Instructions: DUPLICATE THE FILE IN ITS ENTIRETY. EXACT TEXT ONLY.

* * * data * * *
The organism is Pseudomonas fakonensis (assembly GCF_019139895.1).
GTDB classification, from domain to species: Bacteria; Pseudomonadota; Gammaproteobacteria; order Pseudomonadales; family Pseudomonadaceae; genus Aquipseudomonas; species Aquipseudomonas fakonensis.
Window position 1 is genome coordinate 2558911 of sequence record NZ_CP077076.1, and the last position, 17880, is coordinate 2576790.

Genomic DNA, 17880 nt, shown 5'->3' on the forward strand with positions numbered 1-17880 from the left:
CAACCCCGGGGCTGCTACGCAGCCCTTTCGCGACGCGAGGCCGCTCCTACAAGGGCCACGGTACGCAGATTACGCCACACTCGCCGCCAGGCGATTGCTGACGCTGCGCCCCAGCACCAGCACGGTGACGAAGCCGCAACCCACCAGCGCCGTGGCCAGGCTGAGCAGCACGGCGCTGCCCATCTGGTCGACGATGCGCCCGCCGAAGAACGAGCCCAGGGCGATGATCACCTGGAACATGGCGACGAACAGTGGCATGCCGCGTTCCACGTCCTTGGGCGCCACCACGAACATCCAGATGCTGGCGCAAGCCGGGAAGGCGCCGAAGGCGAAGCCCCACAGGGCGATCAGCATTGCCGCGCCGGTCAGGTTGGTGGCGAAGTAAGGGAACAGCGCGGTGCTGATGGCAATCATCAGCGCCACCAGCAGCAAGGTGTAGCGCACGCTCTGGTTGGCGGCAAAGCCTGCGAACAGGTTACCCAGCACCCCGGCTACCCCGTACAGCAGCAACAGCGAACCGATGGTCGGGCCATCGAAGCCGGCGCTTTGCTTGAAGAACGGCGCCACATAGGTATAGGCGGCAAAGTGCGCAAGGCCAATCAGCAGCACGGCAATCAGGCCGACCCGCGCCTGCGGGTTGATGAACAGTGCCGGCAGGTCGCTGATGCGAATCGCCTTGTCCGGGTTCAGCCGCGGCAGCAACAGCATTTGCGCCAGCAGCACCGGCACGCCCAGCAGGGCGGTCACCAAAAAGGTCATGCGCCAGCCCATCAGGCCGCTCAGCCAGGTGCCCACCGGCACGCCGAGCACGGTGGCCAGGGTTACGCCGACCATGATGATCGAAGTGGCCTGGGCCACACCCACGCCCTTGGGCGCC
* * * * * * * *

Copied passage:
The organism is Pseudomonas fakonensis (assembly GCF_019139895.1).
GTDB classification, from domain to species: Bacteria; Pseudomonadota; Gammaproteobacteria; order Pseudomonadales; family Pseudomonadaceae; genus Aquipseudomonas; species Aquipseudomonas fakonensis.
Window position 1 is genome coordinate 2558911 of sequence record NZ_CP077076.1, and the last position, 17880, is coordinate 2576790.

Genomic DNA, 17880 nt, shown 5'->3' on the forward strand with positions numbered 1-17880 from the left:
CAACCCCGGGGCTGCTACGCAGCCCTTTCGCGACGCGAGGCCGCTCCTACAAGGGCCACGGTACGCAGATTACGCCACACTCGCCGCCAGGCGATTGCTGACGCTGCGCCCCAGCACCAGCACGGTGACGAAGCCGCAACCCACCAGCGCCGTGGCCAGGCTGAGCAGCACGGCGCTGCCCATCTGGTCGACGATGCGCCCGCCGAAGAACGAGCCCAGGGCGATGATCACCTGGAACATGGCGACGAACAGTGGCATGCCGCGTTCCACGTCCTTGGGCGCCACCACGAACATCCAGATGCTGGCGCAAGCCGGGAAGGCGCCGAAGGCGAAGCCCCACAGGGCGATCAGCATTGCCGCGCCGGTCAGGTTGGTGGCGAAGTAAGGGAACAGCGCGGTGCTGATGGCAATCATCAGCGCCACCAGCAGCAAGGTGTAGCGCACGCTCTGGTTGGCGGCAAAGCCTGCGAACAGGTTACCCAGCACCCCGGCTACCCCGTACAGCAGCAACAGCGAACCGATGGTCGGGCCATCGAAGCCGGCGCTTTGCTTGAAGAACGGCGCCACATAGGTATAGGCGGCAAAGTGCGCAAGGCCAATCAGCAGCACGGCAATCAGGCCGACCCGCGCCTGCGGGTTGATGAACAGTGCCGGCAGGTCGCTGATGCGAATCGCCTTGTCCGGGTTCAGCCGCGGCAGCAACAGCATTTGCGCCAGCAGCACCGGCACGCCCAGCAGGGCGGTCACCAAAAAGGTCATGCGCCAGCCCATCAGGCCGCTCAGCCAGGTGCCCACCGGCACGCCGAGCACGGTGGCCAGGGTTACGCCGACCATGATGATCGAAGTGGCCTGGGCCACACCCACGCCCTTGGGCGCC